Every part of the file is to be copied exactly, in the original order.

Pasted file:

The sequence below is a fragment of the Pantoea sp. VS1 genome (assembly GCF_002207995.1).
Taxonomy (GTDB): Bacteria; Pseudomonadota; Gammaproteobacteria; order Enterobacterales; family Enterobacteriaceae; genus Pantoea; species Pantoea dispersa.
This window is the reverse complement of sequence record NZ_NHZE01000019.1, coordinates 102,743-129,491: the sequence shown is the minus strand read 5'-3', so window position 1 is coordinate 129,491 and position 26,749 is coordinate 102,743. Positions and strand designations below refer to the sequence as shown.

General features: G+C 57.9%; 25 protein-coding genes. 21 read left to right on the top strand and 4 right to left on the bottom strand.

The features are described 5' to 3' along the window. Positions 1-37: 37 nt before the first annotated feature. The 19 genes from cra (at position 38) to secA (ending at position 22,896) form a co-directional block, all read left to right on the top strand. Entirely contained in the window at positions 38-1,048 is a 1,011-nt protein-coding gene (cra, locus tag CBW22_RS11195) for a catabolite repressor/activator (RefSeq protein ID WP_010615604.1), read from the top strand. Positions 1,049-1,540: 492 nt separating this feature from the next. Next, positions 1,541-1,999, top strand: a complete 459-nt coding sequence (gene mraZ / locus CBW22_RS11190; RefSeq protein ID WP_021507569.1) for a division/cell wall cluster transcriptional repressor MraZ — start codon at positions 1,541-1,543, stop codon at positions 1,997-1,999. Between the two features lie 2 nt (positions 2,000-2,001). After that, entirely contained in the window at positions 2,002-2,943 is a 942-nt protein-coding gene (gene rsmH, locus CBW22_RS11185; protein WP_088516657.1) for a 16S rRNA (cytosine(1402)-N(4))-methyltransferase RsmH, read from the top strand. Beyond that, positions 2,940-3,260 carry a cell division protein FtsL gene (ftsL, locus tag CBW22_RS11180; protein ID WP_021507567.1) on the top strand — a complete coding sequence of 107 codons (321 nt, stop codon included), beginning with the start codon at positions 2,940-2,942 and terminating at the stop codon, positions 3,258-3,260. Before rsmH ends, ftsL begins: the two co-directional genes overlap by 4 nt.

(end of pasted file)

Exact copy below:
The sequence below is a fragment of the Pantoea sp. VS1 genome (assembly GCF_002207995.1).
Taxonomy (GTDB): Bacteria; Pseudomonadota; Gammaproteobacteria; order Enterobacterales; family Enterobacteriaceae; genus Pantoea; species Pantoea dispersa.
This window is the reverse complement of sequence record NZ_NHZE01000019.1, coordinates 102,743-129,491: the sequence shown is the minus strand read 5'-3', so window position 1 is coordinate 129,491 and position 26,749 is coordinate 102,743. Positions and strand designations below refer to the sequence as shown.

General features: G+C 57.9%; 25 protein-coding genes. 21 read left to right on the top strand and 4 right to left on the bottom strand.

The features are described 5' to 3' along the window. Positions 1-37: 37 nt before the first annotated feature. The 19 genes from cra (at position 38) to secA (ending at position 22,896) form a co-directional block, all read left to right on the top strand. Entirely contained in the window at positions 38-1,048 is a 1,011-nt protein-coding gene (cra, locus tag CBW22_RS11195) for a catabolite repressor/activator (RefSeq protein ID WP_010615604.1), read from the top strand. Positions 1,049-1,540: 492 nt separating this feature from the next. Next, positions 1,541-1,999, top strand: a complete 459-nt coding sequence (gene mraZ / locus CBW22_RS11190; RefSeq protein ID WP_021507569.1) for a division/cell wall cluster transcriptional repressor MraZ — start codon at positions 1,541-1,543, stop codon at positions 1,997-1,999. Between the two features lie 2 nt (positions 2,000-2,001). After that, entirely contained in the window at positions 2,002-2,943 is a 942-nt protein-coding gene (gene rsmH, locus CBW22_RS11185; protein WP_088516657.1) for a 16S rRNA (cytosine(1402)-N(4))-methyltransferase RsmH, read from the top strand. Beyond that, positions 2,940-3,260 carry a cell division protein FtsL gene (ftsL, locus tag CBW22_RS11180; protein ID WP_021507567.1) on the top strand — a complete coding sequence of 107 codons (321 nt, stop codon included), beginning with the start codon at positions 2,940-2,942 and terminating at the stop codon, positions 3,258-3,260. Before rsmH ends, ftsL begins: the two co-directional genes overlap by 4 nt.